Friday, September 14, 2012

Recent updates

If I find articles that relate to older material here I’ll add an update to the original post. I’m not good about letting anyone know about the updates so I’ll take this opportunity to note a few from the past few months.

Parade’s End on BBC Two
Update (12 Sep 2012): Parade’s End, the BBC way by Thea Lenarduzzi in the Times Literary Supplement

The Katyn massacre
(posted on the summary post for Bloodlands: Europe between Hitler and Stalin
Update (10 Sep 2012): At the National Archives: Records Relating to the Katyn Forest Massacre

Forced relocation after World War II
Update (11 Aug 2012): Andrew Stuttaford's review in The Wall Street Journal of R.M. Douglas’ Orderly and Humane: The Expulsion of the Germans after the Second World War

BBC4’s radio adaptation of Ulysses
Updates: a review of the adaptation.
And another.
An article on why Ulysses is suited for radio.
Robin Brooks talks about the challenges adapting the novel to radio.

Update (12 Sep 2012): László Krasznahorkai Reads from Satantango and discusses the novel with James Wood (courtesy Now That it's Now, the New Directions blog)

For the record, I made it through the first thirty minutes of the first DVD of Satantango. I couldn’t watch any more despite it being a faithful adaptation of the book.

The Stories of Bruno Schulz
Many thanks to zmkc for the pointing out the link to Nicole Krauss reading Bruno Schulz’s “Father’s Last Escape” (from a podcast at The New Yorker).

At the closed Giornale Nuovo, mr. h posted on Schulz, covering various aspects of his work with special emphasis on his artwork.

On the movie The Hour-Glass Sanatorium, Steve Mobia sent me a link to a trailer on YouTube that is much better quality than what I had watched. Short, but an excellent presentation of the weirdness of the movie as well as great quality... click here.

On the sesquicentennial of the Battle of Shiloh
Mental Floss had an article on the Angel's Glow that some soldiers experienced after the battle:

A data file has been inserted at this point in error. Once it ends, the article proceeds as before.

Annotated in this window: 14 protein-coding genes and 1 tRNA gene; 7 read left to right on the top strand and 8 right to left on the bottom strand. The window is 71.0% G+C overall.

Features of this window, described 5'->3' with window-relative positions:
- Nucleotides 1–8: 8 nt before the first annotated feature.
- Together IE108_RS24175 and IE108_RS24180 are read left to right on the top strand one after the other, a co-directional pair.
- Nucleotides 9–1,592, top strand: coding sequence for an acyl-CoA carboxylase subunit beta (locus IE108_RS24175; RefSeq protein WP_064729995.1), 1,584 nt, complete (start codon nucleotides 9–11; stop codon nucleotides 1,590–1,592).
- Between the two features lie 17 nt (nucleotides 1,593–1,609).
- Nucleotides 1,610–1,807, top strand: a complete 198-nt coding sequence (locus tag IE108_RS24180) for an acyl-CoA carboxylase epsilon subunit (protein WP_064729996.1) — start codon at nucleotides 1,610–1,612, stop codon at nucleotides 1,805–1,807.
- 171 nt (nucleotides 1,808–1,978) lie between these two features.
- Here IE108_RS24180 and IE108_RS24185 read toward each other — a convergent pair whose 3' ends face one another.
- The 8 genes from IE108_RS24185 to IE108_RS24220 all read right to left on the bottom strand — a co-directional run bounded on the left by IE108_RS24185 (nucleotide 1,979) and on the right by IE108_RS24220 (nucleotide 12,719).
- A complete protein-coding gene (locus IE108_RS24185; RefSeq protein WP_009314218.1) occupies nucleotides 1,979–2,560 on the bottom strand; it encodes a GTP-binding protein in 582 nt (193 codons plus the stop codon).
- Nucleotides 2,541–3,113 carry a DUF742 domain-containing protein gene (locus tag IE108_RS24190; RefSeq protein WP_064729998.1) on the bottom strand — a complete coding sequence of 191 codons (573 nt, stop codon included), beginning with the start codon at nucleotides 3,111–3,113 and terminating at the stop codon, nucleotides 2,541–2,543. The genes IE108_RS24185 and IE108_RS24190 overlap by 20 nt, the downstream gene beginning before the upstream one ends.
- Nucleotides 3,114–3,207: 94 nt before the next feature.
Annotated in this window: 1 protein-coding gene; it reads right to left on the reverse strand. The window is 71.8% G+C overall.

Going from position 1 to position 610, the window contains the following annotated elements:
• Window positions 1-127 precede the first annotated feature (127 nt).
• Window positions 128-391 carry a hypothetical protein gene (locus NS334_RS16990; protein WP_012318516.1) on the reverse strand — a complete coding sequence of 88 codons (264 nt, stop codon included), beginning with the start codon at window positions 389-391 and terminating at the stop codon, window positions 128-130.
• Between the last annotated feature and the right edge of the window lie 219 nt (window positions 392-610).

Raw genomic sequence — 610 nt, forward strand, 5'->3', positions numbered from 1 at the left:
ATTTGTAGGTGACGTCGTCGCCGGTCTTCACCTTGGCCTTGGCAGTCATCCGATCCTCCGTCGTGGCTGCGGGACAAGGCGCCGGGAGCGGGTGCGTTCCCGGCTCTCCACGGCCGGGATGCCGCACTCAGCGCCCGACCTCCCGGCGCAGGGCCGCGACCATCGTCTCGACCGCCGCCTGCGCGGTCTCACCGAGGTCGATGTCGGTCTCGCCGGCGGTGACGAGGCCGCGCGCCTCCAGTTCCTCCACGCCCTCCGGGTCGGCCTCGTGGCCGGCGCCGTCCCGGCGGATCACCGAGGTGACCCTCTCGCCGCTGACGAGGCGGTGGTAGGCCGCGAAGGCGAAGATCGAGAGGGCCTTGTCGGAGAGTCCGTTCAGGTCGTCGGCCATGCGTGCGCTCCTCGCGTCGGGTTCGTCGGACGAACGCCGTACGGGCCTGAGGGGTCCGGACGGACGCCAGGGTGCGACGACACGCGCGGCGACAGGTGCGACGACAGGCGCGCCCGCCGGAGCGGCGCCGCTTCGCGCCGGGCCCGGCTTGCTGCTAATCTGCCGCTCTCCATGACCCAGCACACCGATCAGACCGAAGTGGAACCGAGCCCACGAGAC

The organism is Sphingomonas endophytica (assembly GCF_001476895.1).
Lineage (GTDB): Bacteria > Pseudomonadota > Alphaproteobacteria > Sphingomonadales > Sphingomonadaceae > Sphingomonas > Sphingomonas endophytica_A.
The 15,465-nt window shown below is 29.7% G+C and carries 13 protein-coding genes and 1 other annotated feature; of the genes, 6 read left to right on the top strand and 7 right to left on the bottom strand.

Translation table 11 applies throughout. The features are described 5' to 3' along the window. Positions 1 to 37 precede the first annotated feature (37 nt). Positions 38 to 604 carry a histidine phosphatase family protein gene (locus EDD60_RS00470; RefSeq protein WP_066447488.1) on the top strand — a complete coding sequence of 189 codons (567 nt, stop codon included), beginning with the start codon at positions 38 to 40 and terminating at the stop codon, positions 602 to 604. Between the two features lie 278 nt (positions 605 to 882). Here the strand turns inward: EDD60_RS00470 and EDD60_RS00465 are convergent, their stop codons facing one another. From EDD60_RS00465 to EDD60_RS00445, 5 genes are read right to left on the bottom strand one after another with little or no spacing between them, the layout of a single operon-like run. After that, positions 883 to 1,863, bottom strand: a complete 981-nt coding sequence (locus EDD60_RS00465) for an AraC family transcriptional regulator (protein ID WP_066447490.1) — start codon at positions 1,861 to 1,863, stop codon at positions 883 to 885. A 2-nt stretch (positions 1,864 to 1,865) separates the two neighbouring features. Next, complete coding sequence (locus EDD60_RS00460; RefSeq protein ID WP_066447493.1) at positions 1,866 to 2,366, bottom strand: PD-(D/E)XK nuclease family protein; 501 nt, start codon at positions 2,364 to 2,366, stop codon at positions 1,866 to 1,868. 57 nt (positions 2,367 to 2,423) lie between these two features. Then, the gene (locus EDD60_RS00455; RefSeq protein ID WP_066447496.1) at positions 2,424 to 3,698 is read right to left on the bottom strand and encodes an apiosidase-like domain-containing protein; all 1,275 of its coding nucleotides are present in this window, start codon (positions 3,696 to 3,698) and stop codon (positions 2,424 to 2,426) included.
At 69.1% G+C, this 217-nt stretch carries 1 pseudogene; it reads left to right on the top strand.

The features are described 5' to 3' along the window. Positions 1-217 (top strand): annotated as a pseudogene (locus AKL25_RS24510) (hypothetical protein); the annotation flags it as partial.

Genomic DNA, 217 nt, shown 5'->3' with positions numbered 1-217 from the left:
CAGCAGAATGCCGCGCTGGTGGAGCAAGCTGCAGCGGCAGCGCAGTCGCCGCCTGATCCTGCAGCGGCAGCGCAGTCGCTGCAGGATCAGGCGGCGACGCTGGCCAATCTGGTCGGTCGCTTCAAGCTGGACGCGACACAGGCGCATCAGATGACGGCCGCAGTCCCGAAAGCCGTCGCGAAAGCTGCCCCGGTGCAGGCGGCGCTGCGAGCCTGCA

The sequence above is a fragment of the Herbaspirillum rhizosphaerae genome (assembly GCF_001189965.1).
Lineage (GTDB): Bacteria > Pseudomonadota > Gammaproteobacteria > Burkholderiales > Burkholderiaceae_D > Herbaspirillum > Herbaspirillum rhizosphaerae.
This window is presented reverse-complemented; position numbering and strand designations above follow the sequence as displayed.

Some of the Shiloh soldiers sat in the mud for two rainy days and nights waiting for the medics to get around to them. As dusk fell the first night, some of them noticed something very strange: their wounds were glowing, casting a faint light into the darkness of the battlefield. Even stranger, when the troops were eventually moved to field hospitals, those whose wounds glowed had a better survival rate and had their wounds heal more quickly and cleanly than their unilluminated brothers-in-arms. The seemingly protective effect of the mysterious light earned it the nickname “Angel’s Glow.”

Pericles’ funeral oration
Update: Rhetoric as Ritual: The Semiotics of the Attic Funeral Oration

Travels with Herodotus
Update (2012 Aug 6): In the wake of Ryszard Kapuściński: A Life by Artur Domosławski (translated by Antonia Lloyd-Jones) there has been a lot written about Kapuściński's inaccuracies (to put it nicely) and his collaboration with the Communist intelligence agency in Poland. A good overview on the dust-up can be found in Neal Ascherson's essay on the book and Kapuściński's writing.

Update (2012 Aug 28): A review of Artur Domosławski's biography by Peter Englund at Financial Times

Carl's Premium Deer Processing, Loxley, Alabama
August 24, 2012
Text message: "Just to let you know I arrived OK"

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